A few months later, by December 2017, it all came crashing down; I was fired from a job within a week and a half of starting. It was a job in my degree field, and I was excited to be putting my education to use. But mostly, I was excited about the health insurance and higher paycheck. Being fired was enough to trigger a spiral of depression and anxiety that was made worse by drinking every night and a series of self-destructive decisions. I felt like a failure. It seemed like one hard setback, and I was right back to where I started before traveling. I had not fixed any of my problems — I had only delayed them. I had spent $10,000 to make myself happy, and it didn’t work. I was devastated and continued to fall deeper into depression. I only left my apartment for work and food and it took all of my energy just to get out of bed to shower. By February 2018, I realized I needed help and sought out a psychiatrist and therapist.

It is July as I am writing this, and I feel so much better. There are still days where it all feels like too much, but those are fewer and much further in between. I am now on an antidepressant and see a therapist once a week who is helping me in ways traveling never could.

I spent $10,000 on a solo trip to try to change my life, and in some ways it did. I do think I am a better person for stepping out of my comfort zone and meeting people from all over the world. I now have the confidence that I can do anything by myself. I went into my trip thinking that I would “find myself” and figure out what I wanted to do with the rest of my life. I thought that it would cure my mental illnesses and, at the end, I would be a happier person with everything figured out. And while that definitely didn’t happen, I did gain a better understanding of myself and my place in the world.

I don’t regret going on the trip, and I don’t really even regret spending that amount of money. There are times when I look at the low number in my savings account and I get angry with myself for spending so much, but in the end, I fulfilled a lifelong goal, and I’m proud of that. I’m proud of the independent and confident person I have become after traveling on my own for so long. I am proud of the hard work I am doing in therapy, and I don’t know if I would have gotten to this point, where I am willing to put in that hard work, if I hadn’t gone on that trip.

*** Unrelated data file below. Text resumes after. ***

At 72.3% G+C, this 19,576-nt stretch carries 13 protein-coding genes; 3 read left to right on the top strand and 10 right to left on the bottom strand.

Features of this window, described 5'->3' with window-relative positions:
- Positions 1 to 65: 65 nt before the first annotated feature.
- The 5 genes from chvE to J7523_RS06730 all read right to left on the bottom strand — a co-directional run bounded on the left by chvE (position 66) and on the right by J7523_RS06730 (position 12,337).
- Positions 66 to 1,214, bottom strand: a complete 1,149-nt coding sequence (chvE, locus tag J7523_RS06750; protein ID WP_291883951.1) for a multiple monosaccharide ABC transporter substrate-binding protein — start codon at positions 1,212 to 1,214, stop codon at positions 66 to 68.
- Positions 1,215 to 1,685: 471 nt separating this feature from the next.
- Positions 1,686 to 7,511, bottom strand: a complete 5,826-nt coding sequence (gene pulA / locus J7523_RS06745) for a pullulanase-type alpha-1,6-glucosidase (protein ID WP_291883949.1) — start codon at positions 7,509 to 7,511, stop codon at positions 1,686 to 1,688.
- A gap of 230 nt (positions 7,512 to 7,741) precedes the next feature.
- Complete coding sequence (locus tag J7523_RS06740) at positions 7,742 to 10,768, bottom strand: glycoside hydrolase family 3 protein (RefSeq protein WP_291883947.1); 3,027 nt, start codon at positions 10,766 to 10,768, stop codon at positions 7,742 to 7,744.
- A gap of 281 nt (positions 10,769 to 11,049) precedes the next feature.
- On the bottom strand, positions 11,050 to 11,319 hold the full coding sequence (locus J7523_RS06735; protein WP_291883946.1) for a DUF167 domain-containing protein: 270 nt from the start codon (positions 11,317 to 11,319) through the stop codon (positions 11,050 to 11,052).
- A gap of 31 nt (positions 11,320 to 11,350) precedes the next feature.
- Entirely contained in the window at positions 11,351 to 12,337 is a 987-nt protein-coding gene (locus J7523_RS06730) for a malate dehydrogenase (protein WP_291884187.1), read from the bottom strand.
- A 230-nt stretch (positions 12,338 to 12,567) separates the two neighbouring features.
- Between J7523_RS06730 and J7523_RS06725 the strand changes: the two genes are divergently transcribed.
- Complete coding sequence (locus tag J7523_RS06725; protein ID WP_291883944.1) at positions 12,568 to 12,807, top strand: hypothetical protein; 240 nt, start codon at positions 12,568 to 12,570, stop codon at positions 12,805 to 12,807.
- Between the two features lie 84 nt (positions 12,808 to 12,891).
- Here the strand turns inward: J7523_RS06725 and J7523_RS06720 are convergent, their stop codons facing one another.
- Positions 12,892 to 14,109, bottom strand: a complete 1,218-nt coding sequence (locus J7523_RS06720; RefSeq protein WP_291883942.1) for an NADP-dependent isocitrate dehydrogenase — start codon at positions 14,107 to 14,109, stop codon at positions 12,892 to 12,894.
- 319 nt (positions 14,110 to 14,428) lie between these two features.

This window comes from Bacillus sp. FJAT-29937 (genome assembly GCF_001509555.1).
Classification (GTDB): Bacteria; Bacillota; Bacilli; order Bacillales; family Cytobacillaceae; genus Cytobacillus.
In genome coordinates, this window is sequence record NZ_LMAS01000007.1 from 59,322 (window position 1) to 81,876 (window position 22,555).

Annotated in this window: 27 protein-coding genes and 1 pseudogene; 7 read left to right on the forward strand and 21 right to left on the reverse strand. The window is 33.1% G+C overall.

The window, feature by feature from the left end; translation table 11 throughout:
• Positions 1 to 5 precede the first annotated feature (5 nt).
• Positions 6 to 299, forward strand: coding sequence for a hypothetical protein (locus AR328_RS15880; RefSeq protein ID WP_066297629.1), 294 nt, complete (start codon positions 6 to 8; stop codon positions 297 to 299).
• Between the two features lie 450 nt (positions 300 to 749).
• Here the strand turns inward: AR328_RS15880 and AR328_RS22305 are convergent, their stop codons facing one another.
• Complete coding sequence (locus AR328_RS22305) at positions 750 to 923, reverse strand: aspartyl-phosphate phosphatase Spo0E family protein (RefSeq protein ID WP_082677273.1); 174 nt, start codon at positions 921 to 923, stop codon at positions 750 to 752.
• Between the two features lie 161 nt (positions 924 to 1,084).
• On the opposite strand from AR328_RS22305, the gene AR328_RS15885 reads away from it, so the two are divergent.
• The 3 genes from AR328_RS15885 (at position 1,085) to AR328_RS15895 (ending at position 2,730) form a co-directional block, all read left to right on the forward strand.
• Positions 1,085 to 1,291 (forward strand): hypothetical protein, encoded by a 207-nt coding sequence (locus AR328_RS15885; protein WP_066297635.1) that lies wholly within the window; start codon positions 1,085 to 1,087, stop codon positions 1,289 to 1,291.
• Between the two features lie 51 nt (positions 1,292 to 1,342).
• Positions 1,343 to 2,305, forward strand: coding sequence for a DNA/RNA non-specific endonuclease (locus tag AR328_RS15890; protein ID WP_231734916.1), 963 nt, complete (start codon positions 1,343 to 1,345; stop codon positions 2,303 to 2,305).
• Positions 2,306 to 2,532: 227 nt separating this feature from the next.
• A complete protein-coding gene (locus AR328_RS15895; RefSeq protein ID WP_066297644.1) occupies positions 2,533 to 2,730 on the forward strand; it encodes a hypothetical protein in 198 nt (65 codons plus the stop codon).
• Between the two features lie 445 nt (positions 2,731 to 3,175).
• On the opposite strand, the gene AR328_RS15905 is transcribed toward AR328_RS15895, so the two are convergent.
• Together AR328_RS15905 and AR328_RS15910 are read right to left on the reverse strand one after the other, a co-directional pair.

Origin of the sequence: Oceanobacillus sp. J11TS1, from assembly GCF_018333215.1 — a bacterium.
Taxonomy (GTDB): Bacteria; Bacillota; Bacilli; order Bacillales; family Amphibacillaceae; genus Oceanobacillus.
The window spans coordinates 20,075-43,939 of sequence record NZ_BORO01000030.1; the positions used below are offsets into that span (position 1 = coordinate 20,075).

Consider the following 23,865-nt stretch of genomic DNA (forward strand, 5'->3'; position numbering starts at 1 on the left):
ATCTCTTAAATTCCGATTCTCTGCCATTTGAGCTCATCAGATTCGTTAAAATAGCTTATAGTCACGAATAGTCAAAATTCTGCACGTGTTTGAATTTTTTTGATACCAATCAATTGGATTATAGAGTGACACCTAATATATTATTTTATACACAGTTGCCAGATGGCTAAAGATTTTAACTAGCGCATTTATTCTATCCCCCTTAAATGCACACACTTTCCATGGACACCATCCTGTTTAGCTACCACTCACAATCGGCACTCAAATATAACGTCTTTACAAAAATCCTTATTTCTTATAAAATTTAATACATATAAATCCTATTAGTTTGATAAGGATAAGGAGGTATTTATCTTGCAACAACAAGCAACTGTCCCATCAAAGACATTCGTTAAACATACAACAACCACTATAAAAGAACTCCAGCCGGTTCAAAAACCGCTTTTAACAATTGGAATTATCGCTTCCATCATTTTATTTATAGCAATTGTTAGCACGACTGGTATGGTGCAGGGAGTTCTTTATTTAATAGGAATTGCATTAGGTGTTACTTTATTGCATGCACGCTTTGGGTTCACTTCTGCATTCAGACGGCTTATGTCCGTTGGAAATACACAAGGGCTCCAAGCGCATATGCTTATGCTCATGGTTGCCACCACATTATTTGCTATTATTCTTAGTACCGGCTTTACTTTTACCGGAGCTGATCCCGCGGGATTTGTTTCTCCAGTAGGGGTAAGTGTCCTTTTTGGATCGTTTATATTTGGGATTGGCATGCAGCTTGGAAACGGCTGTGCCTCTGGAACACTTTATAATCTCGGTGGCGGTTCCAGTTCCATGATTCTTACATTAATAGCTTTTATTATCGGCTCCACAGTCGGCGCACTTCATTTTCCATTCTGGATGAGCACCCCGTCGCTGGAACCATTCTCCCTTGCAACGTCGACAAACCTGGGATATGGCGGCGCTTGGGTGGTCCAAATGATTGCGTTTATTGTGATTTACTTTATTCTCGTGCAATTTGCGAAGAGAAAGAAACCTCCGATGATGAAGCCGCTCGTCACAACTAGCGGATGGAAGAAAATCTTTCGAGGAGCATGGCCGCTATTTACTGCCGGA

Of course, I am in such a place of privilege to even be able to go on a trip like this. I came out of university only with a small student loan, due to a full scholarship and help from my parents and grandparents. I got a well-paying job after college in an affordable city where I was able to save most of my paycheck. I have the security of knowing that if I am ever in a bad financial place, I have a family that will help me out and give me a place to live until I am back on my feet. Without these privileges (and plenty of other ones), I never would have been able to go on a 10-month-long trip, and I am so grateful that I had the ability to do so.

The world of travel blogs and Instagram posts can be an incredibly frustrating place at times, with its lack of self-awareness — it preaches that traveling is for everyone and that it will solve all of your problems. For me, traveling is something that I enjoy and adds a lot of value to my life, but I now know that it will not fix anything that I am feeling. While it brings me joy and wonder and hope, it cannot “fix” my mental health. I now know the only person that can “fix” me is myself, and traveling was just a temporary bandage to my problems.

I now pay $40/month for my psychiatrist, $10/ month for my antidepressant prescription, and $95/week for my therapy appointments. As of July of this year, I have spent $2,120 on my mental health — and I will probably spend way more than $10,000 on it in my lifetime. Selling everything I owned to travel was not some fairytale experience where all of my problems were suddenly gone, the way I thought it would be. As it turns out, life still follows me wherever I go, and I just have to figure out how to deal with it.

Kayla lives in Austin, Texas just trying to figure out life. She spends her free time snuggling with her cats and writing about travel and mental health on her blog, Wander Like Me, and on her Instagram.

Image via Unsplash